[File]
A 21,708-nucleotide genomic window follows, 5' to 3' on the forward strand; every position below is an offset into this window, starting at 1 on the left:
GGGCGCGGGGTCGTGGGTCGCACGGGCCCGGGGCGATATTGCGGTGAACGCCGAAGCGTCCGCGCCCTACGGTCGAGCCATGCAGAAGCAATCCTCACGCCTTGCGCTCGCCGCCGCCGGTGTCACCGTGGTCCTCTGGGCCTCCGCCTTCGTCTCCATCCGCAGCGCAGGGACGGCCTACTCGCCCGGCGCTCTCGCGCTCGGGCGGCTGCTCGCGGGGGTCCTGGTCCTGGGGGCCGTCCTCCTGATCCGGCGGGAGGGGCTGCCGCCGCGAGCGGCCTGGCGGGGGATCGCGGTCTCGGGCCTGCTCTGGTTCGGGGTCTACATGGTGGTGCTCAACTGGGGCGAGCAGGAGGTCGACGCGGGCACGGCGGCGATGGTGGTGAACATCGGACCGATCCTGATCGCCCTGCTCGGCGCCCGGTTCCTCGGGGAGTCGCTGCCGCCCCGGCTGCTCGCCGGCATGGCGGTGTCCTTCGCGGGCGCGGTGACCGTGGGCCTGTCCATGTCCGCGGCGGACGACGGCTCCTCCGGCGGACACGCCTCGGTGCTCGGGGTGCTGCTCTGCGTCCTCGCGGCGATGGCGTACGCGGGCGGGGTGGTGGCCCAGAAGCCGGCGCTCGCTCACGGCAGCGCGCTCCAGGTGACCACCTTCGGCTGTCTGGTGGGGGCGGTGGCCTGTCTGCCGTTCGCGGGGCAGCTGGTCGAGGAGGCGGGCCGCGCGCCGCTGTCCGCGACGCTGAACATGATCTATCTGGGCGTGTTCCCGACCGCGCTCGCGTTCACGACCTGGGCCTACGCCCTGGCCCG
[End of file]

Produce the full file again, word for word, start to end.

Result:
A 21,708-nucleotide genomic window follows, 5' to 3' on the forward strand; every position below is an offset into this window, starting at 1 on the left:
GGGCGCGGGGTCGTGGGTCGCACGGGCCCGGGGCGATATTGCGGTGAACGCCGAAGCGTCCGCGCCCTACGGTCGAGCCATGCAGAAGCAATCCTCACGCCTTGCGCTCGCCGCCGCCGGTGTCACCGTGGTCCTCTGGGCCTCCGCCTTCGTCTCCATCCGCAGCGCAGGGACGGCCTACTCGCCCGGCGCTCTCGCGCTCGGGCGGCTGCTCGCGGGGGTCCTGGTCCTGGGGGCCGTCCTCCTGATCCGGCGGGAGGGGCTGCCGCCGCGAGCGGCCTGGCGGGGGATCGCGGTCTCGGGCCTGCTCTGGTTCGGGGTCTACATGGTGGTGCTCAACTGGGGCGAGCAGGAGGTCGACGCGGGCACGGCGGCGATGGTGGTGAACATCGGACCGATCCTGATCGCCCTGCTCGGCGCCCGGTTCCTCGGGGAGTCGCTGCCGCCCCGGCTGCTCGCCGGCATGGCGGTGTCCTTCGCGGGCGCGGTGACCGTGGGCCTGTCCATGTCCGCGGCGGACGACGGCTCCTCCGGCGGACACGCCTCGGTGCTCGGGGTGCTGCTCTGCGTCCTCGCGGCGATGGCGTACGCGGGCGGGGTGGTGGCCCAGAAGCCGGCGCTCGCTCACGGCAGCGCGCTCCAGGTGACCACCTTCGGCTGTCTGGTGGGGGCGGTGGCCTGTCTGCCGTTCGCGGGGCAGCTGGTCGAGGAGGCGGGCCGCGCGCCGCTGTCCGCGACGCTGAACATGATCTATCTGGGCGTGTTCCCGACCGCGCTCGCGTTCACGACCTGGGCCTACGCCCTGGCCCG